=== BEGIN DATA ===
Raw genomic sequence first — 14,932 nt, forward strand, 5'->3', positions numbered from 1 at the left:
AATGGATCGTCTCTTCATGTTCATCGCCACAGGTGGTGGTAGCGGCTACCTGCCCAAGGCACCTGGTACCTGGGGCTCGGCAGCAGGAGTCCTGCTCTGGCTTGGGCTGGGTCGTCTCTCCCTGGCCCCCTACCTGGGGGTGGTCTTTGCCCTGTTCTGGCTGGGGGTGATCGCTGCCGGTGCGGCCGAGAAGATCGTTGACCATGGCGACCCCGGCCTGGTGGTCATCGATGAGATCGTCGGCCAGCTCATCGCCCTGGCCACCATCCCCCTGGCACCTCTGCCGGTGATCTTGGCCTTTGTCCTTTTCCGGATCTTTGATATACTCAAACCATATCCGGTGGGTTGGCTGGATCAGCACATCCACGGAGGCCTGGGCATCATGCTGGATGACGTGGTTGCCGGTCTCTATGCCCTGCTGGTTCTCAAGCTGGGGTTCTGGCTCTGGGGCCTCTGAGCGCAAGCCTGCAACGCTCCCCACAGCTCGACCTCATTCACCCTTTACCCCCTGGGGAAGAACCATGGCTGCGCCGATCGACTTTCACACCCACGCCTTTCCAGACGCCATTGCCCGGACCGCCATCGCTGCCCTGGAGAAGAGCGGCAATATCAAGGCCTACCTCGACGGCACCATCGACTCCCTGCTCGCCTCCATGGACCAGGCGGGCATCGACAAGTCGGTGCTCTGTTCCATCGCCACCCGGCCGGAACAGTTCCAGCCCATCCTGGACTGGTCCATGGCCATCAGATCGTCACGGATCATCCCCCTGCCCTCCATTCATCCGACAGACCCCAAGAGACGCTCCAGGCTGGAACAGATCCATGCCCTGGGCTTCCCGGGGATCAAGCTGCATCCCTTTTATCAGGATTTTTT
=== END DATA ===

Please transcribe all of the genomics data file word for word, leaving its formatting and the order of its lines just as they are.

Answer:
Raw genomic sequence first — 14,932 nt, forward strand, 5'->3', positions numbered from 1 at the left:
AATGGATCGTCTCTTCATGTTCATCGCCACAGGTGGTGGTAGCGGCTACCTGCCCAAGGCACCTGGTACCTGGGGCTCGGCAGCAGGAGTCCTGCTCTGGCTTGGGCTGGGTCGTCTCTCCCTGGCCCCCTACCTGGGGGTGGTCTTTGCCCTGTTCTGGCTGGGGGTGATCGCTGCCGGTGCGGCCGAGAAGATCGTTGACCATGGCGACCCCGGCCTGGTGGTCATCGATGAGATCGTCGGCCAGCTCATCGCCCTGGCCACCATCCCCCTGGCACCTCTGCCGGTGATCTTGGCCTTTGTCCTTTTCCGGATCTTTGATATACTCAAACCATATCCGGTGGGTTGGCTGGATCAGCACATCCACGGAGGCCTGGGCATCATGCTGGATGACGTGGTTGCCGGTCTCTATGCCCTGCTGGTTCTCAAGCTGGGGTTCTGGCTCTGGGGCCTCTGAGCGCAAGCCTGCAACGCTCCCCACAGCTCGACCTCATTCACCCTTTACCCCCTGGGGAAGAACCATGGCTGCGCCGATCGACTTTCACACCCACGCCTTTCCAGACGCCATTGCCCGGACCGCCATCGCTGCCCTGGAGAAGAGCGGCAATATCAAGGCCTACCTCGACGGCACCATCGACTCCCTGCTCGCCTCCATGGACCAGGCGGGCATCGACAAGTCGGTGCTCTGTTCCATCGCCACCCGGCCGGAACAGTTCCAGCCCATCCTGGACTGGTCCATGGCCATCAGATCGTCACGGATCATCCCCCTGCCCTCCATTCATCCGACAGACCCCAAGAGACGCTCCAGGCTGGAACAGATCCATGCCCTGGGCTTCCCGGGGATCAAGCTGCATCCCTTTTATCAGGATTTTTT